Getting started with Azure Machine Learning: build a digit recognizer
Azure is Microsoft’s cloud computing service for building, deploying and managing applications. Similar to Amazon’s AWS and Google’s Cloud Platform, Azure provides tools for a plethora of cloud services. There exists tools for providing more compute power to gathering insights from big data to deploying web applications. In this article, I will talk about the Machine Learning toolkit in Azure and point to a tutorial where you can build a model that recognizes hand-written digits and deploy a web application that can predict what digit a user drew out on the screen. The final web application will look like this:
Machine learning is a subfield in computer science that ‘learns’ from data rather than being explicitly programmed. The main purpose of machine learning to create a statistical model from past data (referred to as training data) so that it can make predictions or classifications on unseen data (referred to as test data). For example, we can train a model on images of hand-written digits (0,1,2,…,9) to learn what a digits looks like and then test on unseen images to evaluate its performance. A typical machine learning application pipeline looks like this:
We start out with raw data, in our case, images of digits with labels that tell us what digit is contained in the image. Then, the data is cleaned up and transformed for analysis. Often, this process of data wrangling and feature engineering is the most time-consuming part of the workflow. Then, machine learning models are trained on this clean data and evaluated to see which model performs the best and then, the best performing model is deployed in a real-world application.
Azure Machine Learning provides a fully managed cloud service for building machine learning models and deploying the models as a web service. I have been using Azure for some time and these are the top features for me:
- Portable: Software and their dependencies can be annoying to manage and update. Azure ML Studio is fully managed by Microsoft professionals and your project/experiment can be accessed on the web from anywhere.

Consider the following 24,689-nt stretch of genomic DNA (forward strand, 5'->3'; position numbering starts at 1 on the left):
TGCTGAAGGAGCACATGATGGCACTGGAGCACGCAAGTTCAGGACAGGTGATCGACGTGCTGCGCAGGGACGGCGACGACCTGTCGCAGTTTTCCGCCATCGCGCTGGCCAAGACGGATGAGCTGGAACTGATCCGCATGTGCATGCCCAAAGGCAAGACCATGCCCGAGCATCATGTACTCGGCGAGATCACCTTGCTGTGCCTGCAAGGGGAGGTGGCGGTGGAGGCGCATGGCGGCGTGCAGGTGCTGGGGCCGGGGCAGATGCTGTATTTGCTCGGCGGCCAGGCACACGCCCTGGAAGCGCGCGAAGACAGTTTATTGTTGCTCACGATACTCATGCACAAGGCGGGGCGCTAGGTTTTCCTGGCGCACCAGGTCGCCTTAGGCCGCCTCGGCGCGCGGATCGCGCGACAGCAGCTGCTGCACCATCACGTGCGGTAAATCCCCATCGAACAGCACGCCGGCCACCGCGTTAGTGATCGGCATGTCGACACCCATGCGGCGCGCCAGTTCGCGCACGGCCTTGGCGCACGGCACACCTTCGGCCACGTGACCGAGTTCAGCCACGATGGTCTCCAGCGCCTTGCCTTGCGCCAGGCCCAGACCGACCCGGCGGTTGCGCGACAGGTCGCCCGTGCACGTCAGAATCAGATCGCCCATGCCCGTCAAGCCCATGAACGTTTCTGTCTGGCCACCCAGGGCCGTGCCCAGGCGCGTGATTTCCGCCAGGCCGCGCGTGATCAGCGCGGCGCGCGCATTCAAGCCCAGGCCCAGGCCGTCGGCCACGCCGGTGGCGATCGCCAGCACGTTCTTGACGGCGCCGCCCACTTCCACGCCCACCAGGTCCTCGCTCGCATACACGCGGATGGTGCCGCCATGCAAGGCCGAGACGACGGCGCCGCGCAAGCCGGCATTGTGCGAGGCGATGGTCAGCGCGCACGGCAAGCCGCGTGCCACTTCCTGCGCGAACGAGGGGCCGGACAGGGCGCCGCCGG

- Simple interface: The interface contains drag-and-drop components that are common to data science applications so there is no need to program these modules. There exists a lot of components ranging from data wrangling to model evaluation and this helps to quickly set up a pipeline.
- External support for Python and R: This is a big one for me. Although there exists a wide array of machine learning algorithms that are already implemented in Azure, it helps to have the option to write your own Python or R script to provide that flexibility when needed.
- Deployment: It is very simple to set up a web service with the model developed in Azure and then call that from a front-end application using a REST API.
Personally, I feel that Azure is an excellent tool for data/business analysts since it provides a wide range of tools and is very simple to use. In terms of disadvantages, I would say that it is not a tool desired for complex models such as training a Long Short Term Memory networks (LSTM) for text classification but that is a rare task for data analysts and can be achieved through external Python scripts.
I would also like to point to an excellent tutorial on Azure Machine Learning from the Microsoft Team on Github:
This tutorial builds a machine learning model that recognizes hand-written digits with accuracy over 95%. The model trains on images of size 8 X 8 such as the figure shown below:
Each image contains 64 pixels with each pixel in grayscale ranging from 0 (white) to 15 (black). The digit labels are between 0 to 9 and the tutorial walks you through the process of training a Logistic Regression classifier that is around 97% accurate at recognizing hand-written digits. The model is then deployed as a web service and a front-end application is created where the user can draw out a digit in a grid box and request the web service to to predict what digit it is and return a prediction to the user.
Acknowledgements: I would like to thank Simran Chaudhry and Sage Franch for inspiring me to start writing. I would also like to thank Jeff Prosise for contributing the Github tutorial that I linked to and learned so much from.